Historically, the precision ag industry has not done a great job articulating the value of site-specific soil testing. The utility of the process has never been well defined. Grid sampling, most commonly done in 2.5 acre grids, was introduced in the mid 1990s. This was before the advent of yield monitors and with the goal of raising overall fertility to a static level to achieve optimum, more consistent results based on what is known about the correlation between nutrient concentration and yield. While the practice was deemed good (increasing granularity of assessment of nutrient/pH values), the promise of evening out soil sample concentrations was never achieved. This was due to a large portion of fertilizer applications utilizing a field level average yield goal and not machine captured yield data to spatially assess what grain was harvested and ultimately nutrient removal. Upon resample, soil test results were inconsistent and yield improvement was hard to document, leading many growers to question the effort and cost or even abandon the practice entirely. We regularly hear from our prospective customers:
“I’ve never seen the value in soil sampling. I used to do it, but haven’t recently.”
“There is no relationship between soil test values and yield”.
While both statements are valid given their experiences, what are we actually trying to accomplish with soil testing? By definition, soil testing provides an estimation of the soil chemical concentration (plant required nutrients and pH) as well as its physical properties (organic matter and cation exchange capacity). Shouldn’t that be enough information to use in making fertility and seed placement decisions? It’s good, but we believe growers can do better.
What is missing in that assessment is nutrient availability. Soil temperature, soil moisture/rainfall, landscape position and other factors all have profound effects on nutrient utilization and uptake. Given a uniform concentration of nutrients in the soil, a plant will respond differently depending on where it stands in the landscape, ultimately depending on soil moisture content. This relationship of soil moisture to nutrient availability needs to be a driving factor in the placement of soil sample collection points in areas where differences in soil moisture will exist (landscape position, differences in organic matter and cation exchange capacity) with reference to spatial yield data variability.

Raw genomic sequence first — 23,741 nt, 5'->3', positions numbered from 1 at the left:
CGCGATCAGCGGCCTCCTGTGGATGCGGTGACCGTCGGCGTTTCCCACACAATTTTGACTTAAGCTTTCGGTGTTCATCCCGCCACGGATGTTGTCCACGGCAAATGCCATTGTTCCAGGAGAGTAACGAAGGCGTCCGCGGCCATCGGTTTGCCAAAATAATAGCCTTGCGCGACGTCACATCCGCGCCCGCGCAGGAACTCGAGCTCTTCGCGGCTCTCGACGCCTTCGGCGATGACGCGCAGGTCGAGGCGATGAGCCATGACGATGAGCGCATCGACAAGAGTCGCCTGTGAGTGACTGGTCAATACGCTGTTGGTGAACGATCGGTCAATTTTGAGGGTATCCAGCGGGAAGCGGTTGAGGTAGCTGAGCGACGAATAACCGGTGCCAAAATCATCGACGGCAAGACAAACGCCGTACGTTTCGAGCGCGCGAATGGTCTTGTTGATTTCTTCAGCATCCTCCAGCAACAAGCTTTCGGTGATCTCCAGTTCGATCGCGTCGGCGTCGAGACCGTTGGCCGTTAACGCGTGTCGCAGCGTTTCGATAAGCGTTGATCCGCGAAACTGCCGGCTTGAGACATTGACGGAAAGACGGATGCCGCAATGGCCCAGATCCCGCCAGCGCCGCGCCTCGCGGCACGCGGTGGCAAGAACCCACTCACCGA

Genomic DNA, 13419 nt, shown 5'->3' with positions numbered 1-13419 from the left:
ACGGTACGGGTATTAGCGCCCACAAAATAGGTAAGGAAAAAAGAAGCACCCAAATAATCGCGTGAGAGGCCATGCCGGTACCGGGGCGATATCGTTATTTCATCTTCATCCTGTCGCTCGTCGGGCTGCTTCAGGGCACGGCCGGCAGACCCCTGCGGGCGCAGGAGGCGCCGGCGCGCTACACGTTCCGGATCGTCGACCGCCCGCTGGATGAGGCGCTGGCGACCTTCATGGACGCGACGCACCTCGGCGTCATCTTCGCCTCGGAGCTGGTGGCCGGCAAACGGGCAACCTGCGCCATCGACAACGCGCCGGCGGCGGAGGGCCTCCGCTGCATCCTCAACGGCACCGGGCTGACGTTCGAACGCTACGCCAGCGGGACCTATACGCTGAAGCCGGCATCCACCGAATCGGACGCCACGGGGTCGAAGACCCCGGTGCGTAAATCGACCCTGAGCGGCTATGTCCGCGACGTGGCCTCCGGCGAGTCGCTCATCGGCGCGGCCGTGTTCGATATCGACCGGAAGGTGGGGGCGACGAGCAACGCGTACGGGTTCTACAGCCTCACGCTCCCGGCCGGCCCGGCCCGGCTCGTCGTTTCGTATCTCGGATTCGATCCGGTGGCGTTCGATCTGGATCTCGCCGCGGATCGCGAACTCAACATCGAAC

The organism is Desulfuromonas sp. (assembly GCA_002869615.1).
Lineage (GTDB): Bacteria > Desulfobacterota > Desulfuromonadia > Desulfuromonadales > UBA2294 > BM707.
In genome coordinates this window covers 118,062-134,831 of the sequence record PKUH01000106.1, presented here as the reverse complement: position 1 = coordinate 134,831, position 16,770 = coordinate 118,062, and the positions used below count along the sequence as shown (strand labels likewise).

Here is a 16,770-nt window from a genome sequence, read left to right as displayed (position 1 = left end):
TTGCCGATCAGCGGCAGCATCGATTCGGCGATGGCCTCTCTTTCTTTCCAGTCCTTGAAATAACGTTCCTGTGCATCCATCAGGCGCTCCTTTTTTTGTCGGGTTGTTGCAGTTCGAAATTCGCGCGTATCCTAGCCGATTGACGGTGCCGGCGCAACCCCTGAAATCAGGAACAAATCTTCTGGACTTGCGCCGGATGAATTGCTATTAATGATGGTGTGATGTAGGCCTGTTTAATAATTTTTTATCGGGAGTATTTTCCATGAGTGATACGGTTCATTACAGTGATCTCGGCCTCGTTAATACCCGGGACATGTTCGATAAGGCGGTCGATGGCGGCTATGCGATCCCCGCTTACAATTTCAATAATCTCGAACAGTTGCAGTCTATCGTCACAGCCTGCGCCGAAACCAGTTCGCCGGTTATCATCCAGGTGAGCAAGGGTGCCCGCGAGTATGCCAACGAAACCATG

While some nutrients like nitrate and sulfate move to the root by mass flow of soil water, many of our soil immobile nutrients like phosphorus (P) and potassium (K) move by diffusion. During the growing season, the mechanism of diffusion, or movement of high concentration to low concentration, is created by plant uptake (creating a zone of lower concentration). This is also dependent on soil moisture content. Lower soil moisture percentages hinder the movement of P and K, thus reducing the availability during periods where the soil cannot supply these nutrients in enough quantities to fulfill plant requirements. Looking across a soybean field, think about dry conditions from past seasons and you’ll see that K deficiency most consistently shows up on higher ground first.
A prescribed rate of nutrients takes into account the soil sample, but also includes a critical level or a soil test level where additional nutrient applications will not improve yield (Liebig’s Law of the Minimum, Figure 1). While most prescriptions use a static critical level across a field or even a state, Advanced Agrilytics’ methodology takes into account soil test concentrations and also includes a spatial critical level. This incorporates factors that influence soil water holding capacity (OM and CEC) as well as landscape position (elevation, slope, and soil wetness index). Advanced Agrilytics’ processes require OM and CEC in the results of every soil test for this very reason – to understand the soil moisture dynamics of every acre. Organic matter and CEC taken together with elevation provide improved guidance of not only what the nutrient concentration of a soil is, but also how to prolong nutrient availability as soils become dry during later vegetative and reproductive crop stages.
Soil test OM also provides guidance for nitrogen applications. Mineralization of N from the soil organic fraction is important and can supply as much as 150 lbs. N or as little as 30 lbs. N during the growing season in the same field. Spatially understanding N mineralization aids in deriving a VRN prescription that not only provides yield improvement this season, but also creates stability in yield (wet or dry season) year after year. This is because the prescription addresses the factors that influence N availability (saturated soils that will lose N due to denitrification and/or leaching and soils that have less OM, are higher in elevation (less moisture for mineralization) and will supply less N for the growing crop.
In summary, soil sampling can be a critical piece to establish a baseline from with to measure performance and optimize the return on investment for your fertilizer and seeding decisions. Evaluate your current program today. Is it satisfying the objectives you have on your farm this year and in years to come? Reach out to a Precision Agronomist today to begin unlocking the potential of every acre.